Overcrowding 1) How Did We Get Here? Human Tendencies

There are generational impacts on the world we see today, with actions set in place long before our existence.

dealing with pressured rivers and overcrowding: human dimensions in conservation are not well understood, fly fishing

Welcome to the first installment of our new series on overcrowding, examining how we got here and where we go next to find new solitude.

Recreational fishing has its own quarks, but draws a lot of similarities from commercial fishing. Instead of harvest, and depletion, fly anglers may deal with recovery after angling and the concept of “weary” fish. Regardless, the body of water is changed by an angler’s presence. Successful recreational anglers do in fact leave a fishery in an altered state. Though the concept of “leave no trace” is an admirable and important goal for any outdoor recreationalist, humanity always leaves some kind of trace. There are generational impacts on the world we see today, with actions set in place long before our existence. These are the first places to look in understanding how fly fishing got to this point of overexploitation and overcrowding.

Shifting Baseline Syndrome

It's no coincidence that your grandparents remember a different world than the one we are living in today... You've probably heard folks from the Silent and Baby Boomer generations say something like, "The fishing ain't what it used to be." And they aren't wrong. In the U.S., we've been slow to acknowledge and recognize the impacts humans have had on things like water or fishery quality. We've increased the amount of pollution and greenhouse gasses in the world, and scoured critical habitat for human expansion. If environmental degradation is at an all time high, then why aren't people more aware of the profound impacts we have had and continue to have on the natural world?

Source: Engelke & McNeill

Imagine that your family harvests fish from a lake where fish populations are declining from over-harvest. This lake originally became popular due to its once-robust fish population, and many families harvest fish for their livelihood. We can consider the baseline as the approximate number of fish living in the lake at any time. Due to extensive over-harvesting, the initial fish population drops over your grandfathers lifetime, and he notes how many fish he used to catch. When the business is finally inherited by the son, your father, the population has already dwindled but your father has a different perception of baseline conditions and how many fish are 'normally' harvested. By the time you take over, you've heard the stories from your family, but your 'normal' harvest is seemingly consistent, leading to another different perception of baseline conditions. If you were the first one in the family to record the average number of fish you were harvesting, losses might not even seem as dramatic unless you had your grandfather's numbers for comparison. These are the conditions you've always known and seen... and accepted. Even though grandpa might have told stories about how it used to be, you’ve never seen that yourself and can’t truly appreciate what that was like.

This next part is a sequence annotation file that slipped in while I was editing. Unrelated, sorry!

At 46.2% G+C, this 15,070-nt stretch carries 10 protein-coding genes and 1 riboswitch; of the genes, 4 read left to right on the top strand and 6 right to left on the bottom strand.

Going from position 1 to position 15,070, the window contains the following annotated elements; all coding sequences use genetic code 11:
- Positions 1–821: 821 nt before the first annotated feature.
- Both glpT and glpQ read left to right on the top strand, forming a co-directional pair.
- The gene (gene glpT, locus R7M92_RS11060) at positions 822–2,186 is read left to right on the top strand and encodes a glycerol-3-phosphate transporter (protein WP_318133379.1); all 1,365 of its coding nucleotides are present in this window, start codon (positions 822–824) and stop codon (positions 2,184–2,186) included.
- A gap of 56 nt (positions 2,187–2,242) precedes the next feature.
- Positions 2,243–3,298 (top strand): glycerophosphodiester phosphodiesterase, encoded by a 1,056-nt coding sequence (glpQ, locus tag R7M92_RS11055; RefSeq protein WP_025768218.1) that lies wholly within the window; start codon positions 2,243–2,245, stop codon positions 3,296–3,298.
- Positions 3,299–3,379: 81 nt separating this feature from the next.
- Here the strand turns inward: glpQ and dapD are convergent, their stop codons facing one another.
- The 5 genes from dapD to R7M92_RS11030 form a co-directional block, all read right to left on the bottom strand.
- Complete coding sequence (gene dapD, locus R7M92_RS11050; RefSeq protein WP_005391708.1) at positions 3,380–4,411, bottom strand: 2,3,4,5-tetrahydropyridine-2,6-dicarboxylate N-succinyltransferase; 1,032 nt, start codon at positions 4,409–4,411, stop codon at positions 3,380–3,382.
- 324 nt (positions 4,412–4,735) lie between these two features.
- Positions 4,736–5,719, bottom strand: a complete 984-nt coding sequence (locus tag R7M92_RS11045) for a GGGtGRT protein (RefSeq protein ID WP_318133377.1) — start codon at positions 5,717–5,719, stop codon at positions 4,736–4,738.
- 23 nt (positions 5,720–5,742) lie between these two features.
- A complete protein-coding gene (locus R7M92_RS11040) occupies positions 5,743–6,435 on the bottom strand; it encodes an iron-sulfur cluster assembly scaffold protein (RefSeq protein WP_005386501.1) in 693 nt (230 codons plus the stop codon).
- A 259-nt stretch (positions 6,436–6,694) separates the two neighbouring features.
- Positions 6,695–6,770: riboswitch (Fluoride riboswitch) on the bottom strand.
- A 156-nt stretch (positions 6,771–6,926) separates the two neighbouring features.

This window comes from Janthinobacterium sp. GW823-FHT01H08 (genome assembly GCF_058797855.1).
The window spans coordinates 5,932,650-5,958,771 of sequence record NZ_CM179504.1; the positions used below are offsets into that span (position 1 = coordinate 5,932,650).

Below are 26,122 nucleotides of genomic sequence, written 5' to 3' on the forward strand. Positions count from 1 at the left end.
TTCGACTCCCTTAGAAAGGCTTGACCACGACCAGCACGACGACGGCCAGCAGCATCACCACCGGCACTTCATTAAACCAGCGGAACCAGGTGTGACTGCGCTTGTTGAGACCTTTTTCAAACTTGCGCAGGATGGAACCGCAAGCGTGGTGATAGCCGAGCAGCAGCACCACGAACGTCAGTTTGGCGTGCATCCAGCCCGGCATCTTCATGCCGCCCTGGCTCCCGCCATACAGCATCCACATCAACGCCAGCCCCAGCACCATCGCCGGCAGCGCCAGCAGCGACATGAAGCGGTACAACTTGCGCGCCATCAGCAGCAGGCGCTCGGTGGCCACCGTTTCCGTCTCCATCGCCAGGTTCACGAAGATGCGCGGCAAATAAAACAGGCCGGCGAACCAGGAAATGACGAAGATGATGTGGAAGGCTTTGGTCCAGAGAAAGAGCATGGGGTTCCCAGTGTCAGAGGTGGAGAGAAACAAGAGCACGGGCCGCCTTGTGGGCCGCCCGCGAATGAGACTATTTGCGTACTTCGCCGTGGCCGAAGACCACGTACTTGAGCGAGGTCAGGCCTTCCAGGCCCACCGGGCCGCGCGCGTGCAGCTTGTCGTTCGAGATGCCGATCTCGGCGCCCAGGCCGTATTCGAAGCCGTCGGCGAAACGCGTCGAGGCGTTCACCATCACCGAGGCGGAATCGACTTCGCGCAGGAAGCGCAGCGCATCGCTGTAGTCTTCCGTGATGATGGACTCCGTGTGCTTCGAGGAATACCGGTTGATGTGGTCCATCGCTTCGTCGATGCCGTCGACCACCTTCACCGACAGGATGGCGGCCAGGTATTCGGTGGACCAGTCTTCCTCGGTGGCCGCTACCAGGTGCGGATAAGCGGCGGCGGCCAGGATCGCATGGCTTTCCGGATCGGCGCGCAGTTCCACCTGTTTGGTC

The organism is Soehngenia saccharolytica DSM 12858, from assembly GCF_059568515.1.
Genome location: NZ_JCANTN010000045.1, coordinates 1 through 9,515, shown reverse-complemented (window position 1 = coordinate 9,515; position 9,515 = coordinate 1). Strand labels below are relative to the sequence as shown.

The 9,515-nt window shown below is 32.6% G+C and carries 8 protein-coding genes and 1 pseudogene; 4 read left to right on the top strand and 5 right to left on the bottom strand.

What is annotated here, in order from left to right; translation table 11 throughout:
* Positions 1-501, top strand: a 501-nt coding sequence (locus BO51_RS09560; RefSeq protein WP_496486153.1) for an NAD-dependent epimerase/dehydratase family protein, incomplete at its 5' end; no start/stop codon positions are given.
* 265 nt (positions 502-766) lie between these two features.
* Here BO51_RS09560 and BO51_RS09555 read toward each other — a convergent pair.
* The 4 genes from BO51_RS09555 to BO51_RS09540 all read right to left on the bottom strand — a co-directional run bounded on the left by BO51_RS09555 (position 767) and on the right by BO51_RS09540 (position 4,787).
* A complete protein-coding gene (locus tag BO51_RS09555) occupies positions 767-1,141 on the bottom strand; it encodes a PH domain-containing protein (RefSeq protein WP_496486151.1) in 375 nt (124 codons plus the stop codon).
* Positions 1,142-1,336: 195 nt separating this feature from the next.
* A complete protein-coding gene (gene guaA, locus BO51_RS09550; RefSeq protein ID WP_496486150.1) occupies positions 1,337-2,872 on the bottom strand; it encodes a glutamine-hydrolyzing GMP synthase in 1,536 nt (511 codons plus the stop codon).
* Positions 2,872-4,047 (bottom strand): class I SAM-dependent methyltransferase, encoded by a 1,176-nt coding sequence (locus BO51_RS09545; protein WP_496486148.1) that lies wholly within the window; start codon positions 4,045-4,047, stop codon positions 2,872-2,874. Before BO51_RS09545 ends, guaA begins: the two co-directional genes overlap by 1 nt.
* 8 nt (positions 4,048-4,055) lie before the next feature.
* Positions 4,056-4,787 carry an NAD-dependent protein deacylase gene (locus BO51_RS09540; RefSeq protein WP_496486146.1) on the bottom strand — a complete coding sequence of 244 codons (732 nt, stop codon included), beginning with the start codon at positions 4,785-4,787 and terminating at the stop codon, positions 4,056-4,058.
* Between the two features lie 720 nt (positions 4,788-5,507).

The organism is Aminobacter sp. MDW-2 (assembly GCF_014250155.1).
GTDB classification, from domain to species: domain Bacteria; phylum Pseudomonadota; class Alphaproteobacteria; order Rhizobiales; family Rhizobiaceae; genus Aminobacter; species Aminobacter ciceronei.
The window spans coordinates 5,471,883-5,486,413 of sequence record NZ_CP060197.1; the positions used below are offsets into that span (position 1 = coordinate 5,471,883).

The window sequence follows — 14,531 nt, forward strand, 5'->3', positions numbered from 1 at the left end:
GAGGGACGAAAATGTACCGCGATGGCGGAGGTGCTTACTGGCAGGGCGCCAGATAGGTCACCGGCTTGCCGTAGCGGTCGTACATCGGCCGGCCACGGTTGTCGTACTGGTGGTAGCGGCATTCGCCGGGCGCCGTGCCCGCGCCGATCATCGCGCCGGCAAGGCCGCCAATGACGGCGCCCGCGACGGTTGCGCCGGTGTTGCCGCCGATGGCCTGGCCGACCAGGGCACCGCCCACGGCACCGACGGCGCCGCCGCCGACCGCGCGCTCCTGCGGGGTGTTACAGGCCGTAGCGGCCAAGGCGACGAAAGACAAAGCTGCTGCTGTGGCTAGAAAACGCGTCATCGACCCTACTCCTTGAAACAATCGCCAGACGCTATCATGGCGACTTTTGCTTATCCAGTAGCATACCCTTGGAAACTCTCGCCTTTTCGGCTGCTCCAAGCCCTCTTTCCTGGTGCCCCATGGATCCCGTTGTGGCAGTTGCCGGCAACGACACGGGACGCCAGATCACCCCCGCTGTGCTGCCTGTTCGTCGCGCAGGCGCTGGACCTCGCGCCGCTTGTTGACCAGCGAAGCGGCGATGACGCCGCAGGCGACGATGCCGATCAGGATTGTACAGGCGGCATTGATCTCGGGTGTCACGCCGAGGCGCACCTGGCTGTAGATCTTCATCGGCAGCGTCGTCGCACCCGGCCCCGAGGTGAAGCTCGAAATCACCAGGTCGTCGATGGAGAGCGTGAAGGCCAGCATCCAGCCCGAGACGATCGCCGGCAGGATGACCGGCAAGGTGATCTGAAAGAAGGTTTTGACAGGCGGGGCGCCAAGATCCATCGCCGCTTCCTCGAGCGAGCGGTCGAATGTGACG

Source: Karrow

This problem, coined as the Shifting Baseline Syndrome, has been documented as a psychological and sociological phenomenon where people's assumptions about how natural conditions are inherited are assumed to be how things always were. Turns out, our society is pretty bad at tracking trends over time, especially if they aren't looking closely. Plus, scientists are still putting pieces together to understand the full dynamics of the natural world, and findings can easily be complicated by complex social-ecological interactions, or temporal and spatial intricacies. Basically, we don't always have a clear enough picture to get a true baseline. Or, the baseline numbers look different throughout time.

Light pollutions has shifted the baseline of what we think the night sky looks like

Conservation Implications

A shifting baseline can be especially problematic when creating conservation and restoration strategies, especially when we are trying to answer difficult questions, like:

  • To which baseline are we attempting to restore a system? One that existed 10 years ago? 20? 50? Or even 100?
  • What is a reasonable baseline?
  • How much habitat was lost from that baseline?
  • What was the population of species X at this baseline?
  • To what level are we trying to restore the conditions?

For well-studied species, there might be a decent record to review, but many species are still poorly understood. For example, the Bonefish and Tarpon Trust has only recently learned some basic life history details for several well-loved flats gamefish. Another example; by the time catch and release practices were set up for Washington sea-run coastal cutthroat trout, an estimated 70% of some important coastal habitats were already lost. But how do we know it was only 70%? That number is dependent on someone's baseline assumption...

Boiled down...If we want to restore an ecosystem to baseline conditions, how do we know that the baseline represents a point in time when the resource was thriving? If we want to improve fishing conditions, where is the point where we say the job is done?

Going back to the lake example, the grandson might have a baseline expectation that’s radically depleted compared to that of their grandfather. Successful restoration based on the grandson's benchmark would be minimal in comparison to the grandfather's benchmark. If the grandson was asked whether or not the lake was depleted, he'd be more likely to say no, while his father and grandfather would almost assuredly note that the lake has been depleted. Researchers have recently compiled research suggesting this isn’t just the older generations lamenting the way things used to be, but more likely attributable to “society’s creeping amnesia” about environmental degradation.